Monthly Archives: May 2011

Tibetan Nuns

Tibet in Old Photographs


I recently acquired a rather battered and bent version of a book called “Tibet The Sacred Realm” by Lobsang P. Lhalungpa at a local car boot sale. This book, first published by Aperture in 1984 and reprinted in the 1990s, is a collection of rare and very early photographs of Tibet, and an interesting chronicle of the author’s early life in Tibet before the Chinese invasion.

Tibetan Nuns

J Claude White Nuns at Nunnery 1903

As a keen photographer myself (see the Windhorse Facebook pages) I couldn’t help but be fascinated by the photographs in this book and how they record the people and magic of Tibet as it was in the 19th Century and after. The photos are selected from collections of institution archives and private sources in Europe and the United States. They are the  work of several explorer-photographers, including Alexandra David-Neel, Brooke Dolan, Sven Hedin, George Taylor, Ilya Tolstoy, and Claude White. They would had to brave bad weather, the threats of bandits, the objections of the lamas, and countless other hardships, and yet they still managed to capture the essence of Tibet’s mystery and fascination

Officials from Lhasa 1890

Officials from Lhasa 1890

The book is punctuated by interesting quotes including this by Sven Hedin.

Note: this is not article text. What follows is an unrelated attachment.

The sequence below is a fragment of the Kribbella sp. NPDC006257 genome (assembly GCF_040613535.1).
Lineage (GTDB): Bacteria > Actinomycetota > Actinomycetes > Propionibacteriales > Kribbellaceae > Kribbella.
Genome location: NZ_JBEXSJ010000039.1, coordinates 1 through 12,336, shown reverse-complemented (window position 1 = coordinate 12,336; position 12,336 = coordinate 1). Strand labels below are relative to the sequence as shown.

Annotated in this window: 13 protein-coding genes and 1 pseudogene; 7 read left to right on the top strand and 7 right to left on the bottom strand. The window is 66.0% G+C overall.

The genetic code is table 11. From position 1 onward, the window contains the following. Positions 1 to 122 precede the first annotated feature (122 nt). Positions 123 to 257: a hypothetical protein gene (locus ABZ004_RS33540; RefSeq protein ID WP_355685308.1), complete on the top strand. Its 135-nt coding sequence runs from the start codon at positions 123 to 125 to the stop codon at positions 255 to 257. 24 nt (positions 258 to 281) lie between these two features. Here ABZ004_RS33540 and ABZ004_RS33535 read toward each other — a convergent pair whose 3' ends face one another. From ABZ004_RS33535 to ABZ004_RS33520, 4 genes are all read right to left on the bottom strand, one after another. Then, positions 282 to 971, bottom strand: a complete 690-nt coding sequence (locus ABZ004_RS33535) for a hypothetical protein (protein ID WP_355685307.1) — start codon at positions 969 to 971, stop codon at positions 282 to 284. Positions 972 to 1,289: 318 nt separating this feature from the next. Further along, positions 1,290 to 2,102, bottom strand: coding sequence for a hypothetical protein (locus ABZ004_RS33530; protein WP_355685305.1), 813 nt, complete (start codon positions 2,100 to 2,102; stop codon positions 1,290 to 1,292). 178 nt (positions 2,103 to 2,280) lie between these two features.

“Roads! There are no other paths there than those beaten out by wild yaks, wild asses and antelopes. We made, literally made, our way, while I charted  the country and captured for the pages of my sketch-book as many views as possible of the glorious mountain  giants with snow-capped peaks and labyrinths of winding valleys… Those who imagine that such a journey in vast solitude and desolation is tedious and trying are mistaken. No spectacle can be more sublime. Every day’s march, every league brings discoveries of unimagined beauty.”

Here is another quote from the book.

“Seek a master thoroughly enlightened in spiritual matters, learned, and overflowing with goodness.

Seek a quiet and pleasant place which appears to yo suitable for study and reflection, and remain there.

Seek friends who share your beliefs and habits and in whom you can put your trust.

Think of the evil consequences of gluttony and content yourself, in your retreat, with the amount of food that is indespensible for keeping you in good health. Follow the regime and the mode of living that are calculated to keep you healthy and strong.

Practice such religious or mental exercises as develop your spiritual faculties.

Study impartially all teachings that are accessible to you, whatever their tendencies.

Keep “the knower” within you ever fully active, whatever you may do and in whatsoever state you may find yourself.”  Gampopa


As the technological age threatens to swallow, one by one, the unique civilizations of the world, the lessons to be learned from the age-old traditions of Tibet become all the more valuable. Here we have Tibet’s past superbly illuminated with superb insight and a majestic feast for the eye.

“Whatever the fate of Tibet, the spiritual essence of the Sacred Realm remains in the hearts of the Tibetan people. Our cultural heritage lives, too, in the handful of photographs taken in our country before 1950, all the more precious because they preserve a sense of time and place that now exists only in our memories.”—Lobsang P. Lhalungpa from the Chronicle